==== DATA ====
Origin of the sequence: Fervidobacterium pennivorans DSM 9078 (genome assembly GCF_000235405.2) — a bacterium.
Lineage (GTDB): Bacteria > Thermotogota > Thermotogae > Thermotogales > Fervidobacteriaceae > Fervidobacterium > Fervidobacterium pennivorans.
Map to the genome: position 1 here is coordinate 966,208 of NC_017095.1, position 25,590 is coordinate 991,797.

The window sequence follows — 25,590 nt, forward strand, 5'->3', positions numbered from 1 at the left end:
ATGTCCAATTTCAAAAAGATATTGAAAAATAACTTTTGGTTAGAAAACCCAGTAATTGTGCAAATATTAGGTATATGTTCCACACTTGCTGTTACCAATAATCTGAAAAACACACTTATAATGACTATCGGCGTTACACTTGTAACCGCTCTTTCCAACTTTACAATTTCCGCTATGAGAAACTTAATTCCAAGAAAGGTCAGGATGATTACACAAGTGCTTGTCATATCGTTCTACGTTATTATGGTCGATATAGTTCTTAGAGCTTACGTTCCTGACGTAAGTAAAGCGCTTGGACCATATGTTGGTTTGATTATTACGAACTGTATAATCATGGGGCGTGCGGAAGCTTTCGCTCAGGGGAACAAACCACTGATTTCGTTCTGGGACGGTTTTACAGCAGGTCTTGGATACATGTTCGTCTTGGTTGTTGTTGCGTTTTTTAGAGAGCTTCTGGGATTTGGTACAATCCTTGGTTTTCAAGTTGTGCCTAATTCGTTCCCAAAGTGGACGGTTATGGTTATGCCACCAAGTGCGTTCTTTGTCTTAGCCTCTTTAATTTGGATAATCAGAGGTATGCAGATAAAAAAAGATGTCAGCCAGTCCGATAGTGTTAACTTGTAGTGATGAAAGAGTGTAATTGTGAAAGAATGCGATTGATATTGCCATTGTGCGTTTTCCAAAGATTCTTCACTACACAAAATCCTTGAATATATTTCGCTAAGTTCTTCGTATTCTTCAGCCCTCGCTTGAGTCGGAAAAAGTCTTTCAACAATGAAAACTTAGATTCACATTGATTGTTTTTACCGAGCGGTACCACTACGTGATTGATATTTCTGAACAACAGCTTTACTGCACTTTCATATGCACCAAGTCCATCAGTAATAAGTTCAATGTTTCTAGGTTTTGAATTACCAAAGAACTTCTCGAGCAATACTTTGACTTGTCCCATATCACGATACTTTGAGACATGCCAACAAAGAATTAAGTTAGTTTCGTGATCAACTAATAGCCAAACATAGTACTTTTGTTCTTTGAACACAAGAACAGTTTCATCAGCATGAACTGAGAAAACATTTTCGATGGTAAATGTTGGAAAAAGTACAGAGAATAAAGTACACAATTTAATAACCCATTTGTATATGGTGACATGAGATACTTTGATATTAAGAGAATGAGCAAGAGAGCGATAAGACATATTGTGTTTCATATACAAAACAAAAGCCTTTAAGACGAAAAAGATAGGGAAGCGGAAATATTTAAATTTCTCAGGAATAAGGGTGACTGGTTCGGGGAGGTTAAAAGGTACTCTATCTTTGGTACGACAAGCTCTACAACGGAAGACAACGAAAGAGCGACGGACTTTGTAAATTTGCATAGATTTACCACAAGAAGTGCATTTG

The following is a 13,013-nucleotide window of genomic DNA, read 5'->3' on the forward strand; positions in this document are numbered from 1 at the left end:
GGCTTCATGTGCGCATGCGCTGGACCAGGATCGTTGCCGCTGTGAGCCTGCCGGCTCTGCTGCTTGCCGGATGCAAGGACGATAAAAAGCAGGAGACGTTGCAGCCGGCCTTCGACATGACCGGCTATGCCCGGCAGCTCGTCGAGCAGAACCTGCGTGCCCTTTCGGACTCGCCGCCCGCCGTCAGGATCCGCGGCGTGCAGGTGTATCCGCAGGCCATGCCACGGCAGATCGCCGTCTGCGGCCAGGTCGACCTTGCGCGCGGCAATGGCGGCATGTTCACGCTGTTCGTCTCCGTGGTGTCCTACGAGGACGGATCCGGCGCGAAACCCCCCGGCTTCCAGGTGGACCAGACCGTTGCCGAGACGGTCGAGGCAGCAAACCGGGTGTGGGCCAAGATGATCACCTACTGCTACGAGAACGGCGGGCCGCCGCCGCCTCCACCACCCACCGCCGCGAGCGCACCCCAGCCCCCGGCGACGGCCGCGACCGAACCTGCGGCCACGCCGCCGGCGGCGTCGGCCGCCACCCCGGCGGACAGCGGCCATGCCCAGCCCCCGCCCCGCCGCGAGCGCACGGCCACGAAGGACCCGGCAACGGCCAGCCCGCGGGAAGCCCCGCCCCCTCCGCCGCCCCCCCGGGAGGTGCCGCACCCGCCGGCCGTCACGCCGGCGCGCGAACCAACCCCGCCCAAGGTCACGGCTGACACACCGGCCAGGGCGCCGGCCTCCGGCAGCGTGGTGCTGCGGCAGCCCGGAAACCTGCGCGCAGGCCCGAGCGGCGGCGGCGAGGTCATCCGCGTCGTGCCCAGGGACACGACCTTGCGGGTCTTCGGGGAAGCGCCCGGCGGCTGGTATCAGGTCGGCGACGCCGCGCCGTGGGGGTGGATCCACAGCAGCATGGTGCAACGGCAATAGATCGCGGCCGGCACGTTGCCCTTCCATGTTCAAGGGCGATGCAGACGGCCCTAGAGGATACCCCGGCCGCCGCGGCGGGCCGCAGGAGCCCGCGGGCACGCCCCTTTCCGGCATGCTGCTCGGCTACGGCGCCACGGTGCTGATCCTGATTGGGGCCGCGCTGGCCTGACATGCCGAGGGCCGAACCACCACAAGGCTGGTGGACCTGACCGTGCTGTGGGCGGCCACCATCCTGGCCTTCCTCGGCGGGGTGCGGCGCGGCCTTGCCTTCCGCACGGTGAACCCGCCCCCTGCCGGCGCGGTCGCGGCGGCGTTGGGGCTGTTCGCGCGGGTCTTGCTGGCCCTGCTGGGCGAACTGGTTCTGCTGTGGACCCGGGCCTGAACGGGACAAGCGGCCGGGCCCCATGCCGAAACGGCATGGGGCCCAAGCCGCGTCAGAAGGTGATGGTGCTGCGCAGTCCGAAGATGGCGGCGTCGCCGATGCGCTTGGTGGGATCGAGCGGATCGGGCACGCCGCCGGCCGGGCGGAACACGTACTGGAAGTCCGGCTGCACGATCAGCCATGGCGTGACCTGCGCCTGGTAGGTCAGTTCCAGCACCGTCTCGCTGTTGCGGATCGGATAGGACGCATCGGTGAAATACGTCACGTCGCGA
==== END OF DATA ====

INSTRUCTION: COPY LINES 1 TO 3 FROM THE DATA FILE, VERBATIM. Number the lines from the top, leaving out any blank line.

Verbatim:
Origin of the sequence: Fervidobacterium pennivorans DSM 9078 (genome assembly GCF_000235405.2) — a bacterium.
Lineage (GTDB): Bacteria > Thermotogota > Thermotogae > Thermotogales > Fervidobacteriaceae > Fervidobacterium > Fervidobacterium pennivorans.
Map to the genome: position 1 here is coordinate 966,208 of NC_017095.1, position 25,590 is coordinate 991,797.